I first saw Ammad in my fifth year in prison. Lingering before the barred window during our recess hour in Egypt’s notorious Torah maximum-security prison #2, the destination for many of those deemed “enemies of the state” by the Egyptian authorities, I noticed a squatting figure, with a frail body, back against the wall, dragging furiously on a cigarette as if his very survival depended on it.
I instantly recognized that he had Down’s syndrome. His incarceration in a maximum-security prison, rather than a care center should have provoked disbelief, but I had long since lost the capacity to be shocked by the Egyptian regime. Through sheer misfortune, I’d learn about, and like thousands of fellow political prisoners, he was arrested without cause from a protest’s perimeter, given no legal protection, arbitrarily, and sentenced to a mass trial without the opportunity to defend himself against vague and politically motivated charges.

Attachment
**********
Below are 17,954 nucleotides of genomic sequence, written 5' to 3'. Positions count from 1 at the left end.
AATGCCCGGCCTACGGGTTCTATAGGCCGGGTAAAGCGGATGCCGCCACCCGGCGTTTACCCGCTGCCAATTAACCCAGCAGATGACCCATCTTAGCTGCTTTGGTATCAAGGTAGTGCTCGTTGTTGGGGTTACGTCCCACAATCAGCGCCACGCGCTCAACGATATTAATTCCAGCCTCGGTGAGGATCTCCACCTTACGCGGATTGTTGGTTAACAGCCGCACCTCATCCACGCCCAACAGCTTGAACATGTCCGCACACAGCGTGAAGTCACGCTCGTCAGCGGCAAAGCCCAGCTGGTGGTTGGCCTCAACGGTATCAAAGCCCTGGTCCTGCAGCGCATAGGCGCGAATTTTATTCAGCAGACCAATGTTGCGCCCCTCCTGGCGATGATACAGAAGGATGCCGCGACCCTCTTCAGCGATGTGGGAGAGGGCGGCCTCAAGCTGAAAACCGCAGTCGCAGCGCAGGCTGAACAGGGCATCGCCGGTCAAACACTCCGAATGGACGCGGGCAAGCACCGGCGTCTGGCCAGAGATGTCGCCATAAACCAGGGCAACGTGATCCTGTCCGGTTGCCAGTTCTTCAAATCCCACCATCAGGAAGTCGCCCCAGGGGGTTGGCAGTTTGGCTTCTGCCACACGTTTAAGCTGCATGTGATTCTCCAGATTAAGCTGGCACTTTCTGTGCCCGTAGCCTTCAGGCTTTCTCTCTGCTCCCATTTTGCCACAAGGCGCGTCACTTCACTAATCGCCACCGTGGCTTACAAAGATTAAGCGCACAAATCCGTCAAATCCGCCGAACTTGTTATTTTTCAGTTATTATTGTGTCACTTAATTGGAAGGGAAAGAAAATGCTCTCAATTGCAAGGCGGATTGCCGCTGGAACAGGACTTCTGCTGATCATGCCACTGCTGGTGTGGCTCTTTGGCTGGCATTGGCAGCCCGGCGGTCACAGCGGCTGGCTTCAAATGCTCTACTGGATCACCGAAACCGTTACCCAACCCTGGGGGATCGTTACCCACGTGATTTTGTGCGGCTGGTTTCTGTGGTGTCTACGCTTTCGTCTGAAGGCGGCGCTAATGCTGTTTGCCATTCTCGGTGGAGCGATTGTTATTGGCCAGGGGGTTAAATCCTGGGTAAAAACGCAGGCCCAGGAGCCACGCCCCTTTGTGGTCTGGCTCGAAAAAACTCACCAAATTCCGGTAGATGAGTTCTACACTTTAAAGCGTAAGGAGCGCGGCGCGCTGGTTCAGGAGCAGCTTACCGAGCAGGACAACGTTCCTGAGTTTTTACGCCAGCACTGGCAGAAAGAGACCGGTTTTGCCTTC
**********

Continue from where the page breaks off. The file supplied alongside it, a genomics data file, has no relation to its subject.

That day, I watched Ammad cough forcefully, each rasp causing me to wince and my own chest to tighten. I approached him, and I learned from passing fellow prisoners that his name was in fact Mohamed, one that he could not pronounce properly due to a speech deficiency. Hence, the entire prison knew him as he introduced himself: Ammad.
A month later, during a frightening coughing fit, Ammad implored the guards to take him to the clinic, only to be shooed off as an “imbecile”, with streams of laughter and mockery following him back to his cell.
Two days later, he fell into a coma after a fit of blood-coughing. His cellmates in the adjacent cell pounded on the steel door of their cell, crying for help. The guards ignored them for more than an hour before lazily climbing to our floor.
Eventually, they transported him to a hospital—he had tuberculosis.
Ammad died the following week, his soul slipping through the dank prison walls. Yet, I could find no solace at the end of his suffering: Ammad was murdered.